Parents of disabled child banned from speaking to media

A High Court judge has banned the parents of Charlotte Wyatt, who was at the centre of a right-to-life battle, from talking to the media about their children or each other — but they can discuss their daughter's medical condition.

The move came as lawyers for Portsmouth City Council sought an injunction in the Family Division of the High Court to protect possible placements for Charlotte. Social workers are seeking foster parents to care for severely disabled Charlotte, currently in St Mary's Hospital, Portsmouth, after recovering from a life-threatening viral lung infection. Parents Darren, 34, and Debbie Wyatt, 25, from Portsmouth, split up in January. The couple had fought a legal battle to prevent doctors withdrawing ventilation from Charlotte — who was born three months premature weighing just one pound, and suffering serious brain, lung and kidney damage — if her condition worsened.

The latest moves came on 19 October, when Mr Justice Hedley issued an injunction intended to protect Charlotte and other children. The judge, who gave his judgment in open court, noted there was already wide public knowledge of Charlotte's case and an order intended to stop her father talking to the press. There was also intense media interest as Charlotte's third birthday was then approaching. Other proceedings were also due to take place.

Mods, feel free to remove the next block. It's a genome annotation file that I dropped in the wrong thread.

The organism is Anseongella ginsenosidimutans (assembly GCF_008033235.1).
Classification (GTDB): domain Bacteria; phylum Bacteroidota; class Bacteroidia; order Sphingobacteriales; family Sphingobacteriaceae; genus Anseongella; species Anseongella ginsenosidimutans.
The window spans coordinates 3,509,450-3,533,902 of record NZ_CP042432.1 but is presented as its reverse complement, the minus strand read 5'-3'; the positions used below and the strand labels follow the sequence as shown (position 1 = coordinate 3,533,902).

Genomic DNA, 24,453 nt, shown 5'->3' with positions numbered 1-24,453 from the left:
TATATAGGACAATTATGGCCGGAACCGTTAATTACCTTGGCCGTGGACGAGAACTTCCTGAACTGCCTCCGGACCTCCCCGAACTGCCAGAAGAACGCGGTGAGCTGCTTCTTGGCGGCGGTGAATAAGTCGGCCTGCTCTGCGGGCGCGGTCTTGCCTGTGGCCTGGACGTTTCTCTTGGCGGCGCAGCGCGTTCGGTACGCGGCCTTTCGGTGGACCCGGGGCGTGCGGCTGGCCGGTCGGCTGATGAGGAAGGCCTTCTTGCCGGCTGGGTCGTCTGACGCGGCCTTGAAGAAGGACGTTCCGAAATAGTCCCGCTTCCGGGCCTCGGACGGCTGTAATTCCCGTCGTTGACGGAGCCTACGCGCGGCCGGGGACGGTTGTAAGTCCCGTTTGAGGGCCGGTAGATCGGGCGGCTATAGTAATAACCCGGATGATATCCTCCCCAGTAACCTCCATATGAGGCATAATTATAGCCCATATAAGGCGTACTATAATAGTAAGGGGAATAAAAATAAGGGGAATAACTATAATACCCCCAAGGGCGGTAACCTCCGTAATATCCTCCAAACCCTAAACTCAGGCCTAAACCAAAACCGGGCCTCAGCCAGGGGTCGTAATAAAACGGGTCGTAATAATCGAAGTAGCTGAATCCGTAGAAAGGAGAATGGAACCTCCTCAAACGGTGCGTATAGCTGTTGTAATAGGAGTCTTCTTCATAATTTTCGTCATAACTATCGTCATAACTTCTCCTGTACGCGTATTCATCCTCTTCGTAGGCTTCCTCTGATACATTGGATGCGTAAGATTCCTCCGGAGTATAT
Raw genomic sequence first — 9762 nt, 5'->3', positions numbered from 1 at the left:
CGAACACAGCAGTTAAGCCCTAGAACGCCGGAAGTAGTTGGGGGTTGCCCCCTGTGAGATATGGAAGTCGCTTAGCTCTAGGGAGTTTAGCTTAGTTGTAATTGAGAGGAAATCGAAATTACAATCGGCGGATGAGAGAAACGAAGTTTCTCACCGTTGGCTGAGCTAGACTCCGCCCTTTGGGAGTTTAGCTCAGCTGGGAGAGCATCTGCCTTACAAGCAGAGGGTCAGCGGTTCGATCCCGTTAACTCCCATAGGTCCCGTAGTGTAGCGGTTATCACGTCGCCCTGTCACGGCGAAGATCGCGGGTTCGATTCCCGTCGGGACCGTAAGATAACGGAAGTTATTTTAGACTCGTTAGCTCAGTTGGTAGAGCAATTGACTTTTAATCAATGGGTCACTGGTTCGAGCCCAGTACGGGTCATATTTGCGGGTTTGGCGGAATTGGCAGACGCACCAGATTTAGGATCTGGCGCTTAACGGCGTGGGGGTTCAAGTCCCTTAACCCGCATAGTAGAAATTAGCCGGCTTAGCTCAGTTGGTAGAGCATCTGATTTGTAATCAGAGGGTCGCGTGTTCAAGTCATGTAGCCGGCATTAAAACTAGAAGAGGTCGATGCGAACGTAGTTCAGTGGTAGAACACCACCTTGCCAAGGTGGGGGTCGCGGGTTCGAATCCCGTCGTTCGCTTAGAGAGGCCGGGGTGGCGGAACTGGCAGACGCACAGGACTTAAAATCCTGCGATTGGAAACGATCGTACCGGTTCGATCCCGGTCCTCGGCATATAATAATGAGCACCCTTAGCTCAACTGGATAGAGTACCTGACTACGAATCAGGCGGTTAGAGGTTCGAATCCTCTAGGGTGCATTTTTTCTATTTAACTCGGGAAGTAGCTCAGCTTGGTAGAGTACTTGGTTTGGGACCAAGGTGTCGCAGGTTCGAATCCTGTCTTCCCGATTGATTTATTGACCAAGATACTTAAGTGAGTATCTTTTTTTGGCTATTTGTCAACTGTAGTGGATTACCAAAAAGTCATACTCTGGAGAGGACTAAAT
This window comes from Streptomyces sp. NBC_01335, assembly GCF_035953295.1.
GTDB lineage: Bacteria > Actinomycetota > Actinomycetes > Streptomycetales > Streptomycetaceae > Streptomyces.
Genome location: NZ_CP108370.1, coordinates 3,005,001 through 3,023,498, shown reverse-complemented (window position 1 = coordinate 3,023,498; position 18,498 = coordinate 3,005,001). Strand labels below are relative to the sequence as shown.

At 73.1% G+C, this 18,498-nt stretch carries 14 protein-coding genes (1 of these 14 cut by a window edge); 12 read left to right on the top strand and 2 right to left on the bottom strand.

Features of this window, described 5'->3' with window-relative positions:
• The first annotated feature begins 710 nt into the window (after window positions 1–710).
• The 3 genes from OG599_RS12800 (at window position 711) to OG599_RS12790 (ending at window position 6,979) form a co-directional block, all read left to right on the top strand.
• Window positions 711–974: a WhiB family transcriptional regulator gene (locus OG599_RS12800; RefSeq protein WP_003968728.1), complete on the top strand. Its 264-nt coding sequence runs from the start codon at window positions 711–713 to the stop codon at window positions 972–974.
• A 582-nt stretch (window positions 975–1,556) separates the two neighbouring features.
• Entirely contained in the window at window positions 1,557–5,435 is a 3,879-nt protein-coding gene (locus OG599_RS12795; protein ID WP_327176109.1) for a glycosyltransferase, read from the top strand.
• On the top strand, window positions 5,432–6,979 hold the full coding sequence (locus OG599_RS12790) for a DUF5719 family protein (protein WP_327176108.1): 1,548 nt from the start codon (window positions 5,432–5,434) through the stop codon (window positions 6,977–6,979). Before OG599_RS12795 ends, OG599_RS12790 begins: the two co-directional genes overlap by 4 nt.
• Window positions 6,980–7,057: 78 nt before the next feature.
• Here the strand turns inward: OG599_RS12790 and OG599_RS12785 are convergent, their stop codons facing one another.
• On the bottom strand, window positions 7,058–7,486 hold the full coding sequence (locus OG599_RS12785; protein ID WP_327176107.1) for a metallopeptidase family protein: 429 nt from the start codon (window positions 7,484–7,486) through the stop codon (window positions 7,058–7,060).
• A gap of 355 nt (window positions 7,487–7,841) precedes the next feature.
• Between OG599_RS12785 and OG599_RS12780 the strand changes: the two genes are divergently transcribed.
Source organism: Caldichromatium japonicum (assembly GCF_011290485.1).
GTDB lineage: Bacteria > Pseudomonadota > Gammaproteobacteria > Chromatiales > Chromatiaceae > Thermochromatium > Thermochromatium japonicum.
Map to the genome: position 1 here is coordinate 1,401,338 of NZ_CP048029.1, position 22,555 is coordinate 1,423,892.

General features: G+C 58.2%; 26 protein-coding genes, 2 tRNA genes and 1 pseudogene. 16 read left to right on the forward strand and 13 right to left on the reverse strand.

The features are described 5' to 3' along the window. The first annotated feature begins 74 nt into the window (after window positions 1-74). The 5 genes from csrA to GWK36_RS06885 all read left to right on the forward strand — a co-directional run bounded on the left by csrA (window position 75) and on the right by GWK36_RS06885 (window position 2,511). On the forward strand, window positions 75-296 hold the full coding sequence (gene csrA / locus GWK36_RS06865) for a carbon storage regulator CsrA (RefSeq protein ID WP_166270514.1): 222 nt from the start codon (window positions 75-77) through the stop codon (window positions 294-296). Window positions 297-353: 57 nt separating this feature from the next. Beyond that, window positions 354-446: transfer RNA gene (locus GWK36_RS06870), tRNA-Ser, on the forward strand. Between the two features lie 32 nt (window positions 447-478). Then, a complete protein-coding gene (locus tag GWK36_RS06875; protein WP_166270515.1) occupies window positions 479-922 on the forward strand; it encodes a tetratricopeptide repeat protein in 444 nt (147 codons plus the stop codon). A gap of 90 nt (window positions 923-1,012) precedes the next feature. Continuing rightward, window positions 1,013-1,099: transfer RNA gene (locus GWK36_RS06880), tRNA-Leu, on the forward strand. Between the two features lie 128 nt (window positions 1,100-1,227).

Although this was a family law case, and confidence was implied by statute, a great deal of information was already in the public domain. Neither parent had been shy of publicity, though Mrs Wyatt now appeared to have changed her view. Neither parent objected to an injunction being issued.

There were also many indications that if there was no injunction, there was a serious risk that the integrity of the family proceedings would be compromised, and that the chances of social workers being able to find a foster home for Charlotte would be severely reduced. The judge said reports about Charlotte's health had been more moderate.

 

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